There Is No Going Back, Part One


In response to a question about aging, Keith Anderson, former President of The Seattle School and friend of Dan Allender, wrote a reflection on turning 70-years-old this past summer. As we are exploring the theme of grief this month, it seemed an appropriate time to share this three-part series. It’s true, there is no going back. That in and of itself brings grief, along with the fact that, as Keith described, we are “finite, flawed, and failed” human beings. And yet, there is much to celebrate. Of wisdom learned, unexpected, joyous moments, and a God who knows us most intimately and does not turn away.

It’s not a surprise to many of us. I crossed the Rubicon this year. Three score and twenty—age 70 for those unfamiliar with the biblical text. Some things have changed. My hearing shows the effect of factory jobs without ear protection and double perforated eardrums at age five, and my 9,000 taste buds are fewer than at 40 and work less hard than they once did. My capacity for near vision changed on my 40th birthday. Remembering names feels like a game I lose most of the time, and today I read an article that says I can expect to lose nerves in the end of my nostrils that will diminish my sense of smell. So far there’s not much to endorse a 70th birthday. Aging has its drawbacks. In a culture obsessed with youth, aging is a new unmentionable. It is big business now with boomers retiring in unprecedented numbers, and we are a new cause of jealousy and worry for our children who fear Social Security will be gone for them and we are to blame. No one has figured out yet how to turn back the clock. There is no going back.

On a bright sunny day in June, the phone rang early. No “hello,” just a deep, rich, melodious, bass voice from a treasured friend, Paul Steinke, singing one of the least melodic tunes of all time: “Happy Birthday.” Then he said, “Brother Anderson, my brother, you have traveled 70 times around the sun. What is that like?” I was speechless. I didn’t have an answer then, though what I have written below may be what I might have said to Paul had I been prepared. A few days earlier a friend asked to interview me on “aging” for a podcast. I tend to pay attention to such “coincidences.”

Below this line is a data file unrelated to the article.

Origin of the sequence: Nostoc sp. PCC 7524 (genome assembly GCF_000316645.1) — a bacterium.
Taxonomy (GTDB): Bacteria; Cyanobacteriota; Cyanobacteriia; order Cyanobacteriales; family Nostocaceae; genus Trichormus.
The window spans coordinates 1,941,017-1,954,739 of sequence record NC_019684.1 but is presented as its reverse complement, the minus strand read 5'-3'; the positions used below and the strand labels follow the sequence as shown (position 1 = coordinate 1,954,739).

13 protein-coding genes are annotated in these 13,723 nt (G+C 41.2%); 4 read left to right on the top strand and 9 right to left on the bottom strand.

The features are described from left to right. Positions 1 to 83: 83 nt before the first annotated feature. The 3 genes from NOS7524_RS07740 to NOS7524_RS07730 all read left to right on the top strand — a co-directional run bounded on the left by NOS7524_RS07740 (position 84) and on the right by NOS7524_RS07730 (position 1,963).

My birthday came and went without calls from my three children, all with good excuses: one was on his way back from Switzerland, one had plans for my birthday the following weekend, and one had sent a card and gift that arrived three days later. That left me and Wendy to celebrate alone. We were on Whidbey Island overlooking Penn Cove across the way from our favorite little town of Coupeville, WA. The place doesn’t just invite reflection and contemplation, it seems to demand it: the saltwater of Puget Sound, the Olympic mountains off to the west, Mount Baker to the north, Coupeville to the south, the majesty of Douglas Fir trees and a sun-filled deck awaiting a starry sky that night. I didn’t write that night; I just pondered Paul’s words: 70 trips around the sun. Yes, Simon and Garfunkel, “How terribly strange to be seventy.” Over the next two weeks, however, I felt an energy pour rapidly from fingertips to keys on the laptop. Poetry and scripture started to flood my thoughts. So, I wrote—not planning to and not entirely because I wanted to, but because a cosmic question had been put to me.

I took the title from a poem by Wendell Berry. Few writers have the ability for just the right word to evoke emotion and thought. Read it and see where its words land in your heart, story, and experience.

“There is No Going Back”

No, no, there is no going back.
Less and less you are
that possibility you were.
More and more you have become
those lives and deaths
that have belonged to you.
You have become a sort of grave
containing much that was
and is no more in time, beloved
then, now and always.
And so you have become a sort of tree
standing over a grave.
Now more than ever you can be
generous toward each day
that comes, young to disappear
forever, and yet remain
unaging in the mind
Every day you have less reason
not to give yourself away.